Kerriann Otaño, Marketing Manager at Opera Memphis, says, “Our digital presence has grown exponentially with the continuation of our monthly streaming concerts with our PBS station WKNO and the creation of our weekly ‘Tune in Tuesday’ series, which presents new content every Tuesday aimed at reaching people in their homes with entertaining and informative opera content that breaks the mold. While people may expect opera content to be stuffy and unapproachable, we believe our mission is to serve the community by engaging in new and unexpected ways.”

Otaño adds, “It was when we were recording voiceover for a show that we first realized the built in audio equipment we were relying on couldn’t keep up with our ambition. The sound was not as crisp and clear until we used our new Telefunken mics. They picked up the warmth of a baritone’s voice and the bright ring of a saxophone with equal clarity. Mixing them in post production was incredibly satisfying because it picked up the sound so clearly that it felt like we were in the room hearing it live. They’ve changed the game, especially during COVID when so many people are longing for the experience of attending live theater.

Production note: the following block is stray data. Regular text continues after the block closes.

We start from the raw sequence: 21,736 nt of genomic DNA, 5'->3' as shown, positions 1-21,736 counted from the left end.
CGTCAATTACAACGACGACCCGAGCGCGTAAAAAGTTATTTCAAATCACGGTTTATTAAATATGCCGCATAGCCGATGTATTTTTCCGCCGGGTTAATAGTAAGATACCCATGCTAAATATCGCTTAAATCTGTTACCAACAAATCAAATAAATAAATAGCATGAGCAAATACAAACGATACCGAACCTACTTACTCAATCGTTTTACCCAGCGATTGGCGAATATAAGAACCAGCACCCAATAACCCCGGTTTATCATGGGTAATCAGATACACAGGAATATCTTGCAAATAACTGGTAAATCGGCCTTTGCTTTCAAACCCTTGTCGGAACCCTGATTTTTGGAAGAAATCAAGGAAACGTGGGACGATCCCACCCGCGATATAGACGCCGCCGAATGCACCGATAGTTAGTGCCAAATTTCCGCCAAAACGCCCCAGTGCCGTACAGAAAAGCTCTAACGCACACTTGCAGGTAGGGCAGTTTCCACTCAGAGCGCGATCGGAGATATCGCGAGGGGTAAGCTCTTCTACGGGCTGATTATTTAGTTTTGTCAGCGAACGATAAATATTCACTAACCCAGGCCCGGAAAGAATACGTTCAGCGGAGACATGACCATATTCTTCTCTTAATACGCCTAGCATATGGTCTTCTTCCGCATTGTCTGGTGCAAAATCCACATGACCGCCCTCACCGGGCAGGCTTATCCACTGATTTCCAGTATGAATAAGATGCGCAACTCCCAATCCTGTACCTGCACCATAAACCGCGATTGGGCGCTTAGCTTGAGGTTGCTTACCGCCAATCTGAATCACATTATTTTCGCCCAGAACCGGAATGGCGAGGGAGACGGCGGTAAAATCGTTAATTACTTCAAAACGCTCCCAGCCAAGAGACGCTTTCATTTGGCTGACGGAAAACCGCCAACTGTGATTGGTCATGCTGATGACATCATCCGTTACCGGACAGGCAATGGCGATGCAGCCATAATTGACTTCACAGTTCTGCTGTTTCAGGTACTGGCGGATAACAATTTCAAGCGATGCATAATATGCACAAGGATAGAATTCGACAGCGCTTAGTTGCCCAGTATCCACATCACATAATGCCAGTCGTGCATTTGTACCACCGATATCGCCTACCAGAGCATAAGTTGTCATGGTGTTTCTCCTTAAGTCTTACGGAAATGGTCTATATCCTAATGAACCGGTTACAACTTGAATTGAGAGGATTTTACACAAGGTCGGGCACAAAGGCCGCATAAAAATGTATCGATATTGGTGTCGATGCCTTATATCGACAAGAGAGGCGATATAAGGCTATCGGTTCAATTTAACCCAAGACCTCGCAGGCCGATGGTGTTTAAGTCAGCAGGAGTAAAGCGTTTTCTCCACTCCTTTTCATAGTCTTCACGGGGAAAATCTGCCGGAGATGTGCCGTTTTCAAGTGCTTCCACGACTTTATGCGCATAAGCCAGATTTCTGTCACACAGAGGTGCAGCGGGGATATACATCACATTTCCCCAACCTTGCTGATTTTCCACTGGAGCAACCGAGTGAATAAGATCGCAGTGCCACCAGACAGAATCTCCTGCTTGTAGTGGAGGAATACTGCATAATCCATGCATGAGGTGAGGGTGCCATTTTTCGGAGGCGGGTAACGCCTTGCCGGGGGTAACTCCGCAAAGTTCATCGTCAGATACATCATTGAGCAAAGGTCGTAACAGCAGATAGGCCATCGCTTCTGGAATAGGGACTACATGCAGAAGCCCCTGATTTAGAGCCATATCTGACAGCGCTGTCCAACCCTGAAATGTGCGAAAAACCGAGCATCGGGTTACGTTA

“Creating this digital content is a hugely important facet of our mission to provide the highest quality entertainment for our community during this pandemic and beyond, and we will continue to develop exciting new programming for years to come because we now have the audio equipment to fully realize our vision.”

“The streamed concerts are appreciated by audiences,” adds Marcia Kaufmann, “and perhaps even more so by the musicians. The opportunities to do what they love and do best are limited this year, and practically every musician who has participated has expressed to me the pleasure of getting together once again with colleagues and creating music.”

Both Opera Memphis and the Iris Orchestra have received enthusiastic local news coverage with an emphasis on the sound quality in particular. The M60 FET’s sensitivity and clarity result in an extremely detailed sonic image with definition and presence perfectly suited for the complex character of stringed instruments and percussive sources.


Live From the Lab

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Live From the Lab

The LIVE FROM THE LAB live music video series is recorded and filmed at TELEFUNKEN Elektroakustik’s facility in South Windsor, CT. Each session is tracked live exclusively with TELEFUNKEN microphones and features unique performances from a variety of local, regional, national, and international artists and ensembles.

The multitrack audio files from these sessions are available for free download via clickable links below the individual performance videos. All audio files are presented in .WAV format and were recorded at 24bit / 48KHz sample rate. They are clearly labeled in the same format with the source listed first (LEAD VOX, ACOUSTIC, PIANO), followed by the microphone used (C12, AR-51, etc) and can be downloaded and imported into your Digital Audio Workstation of choice.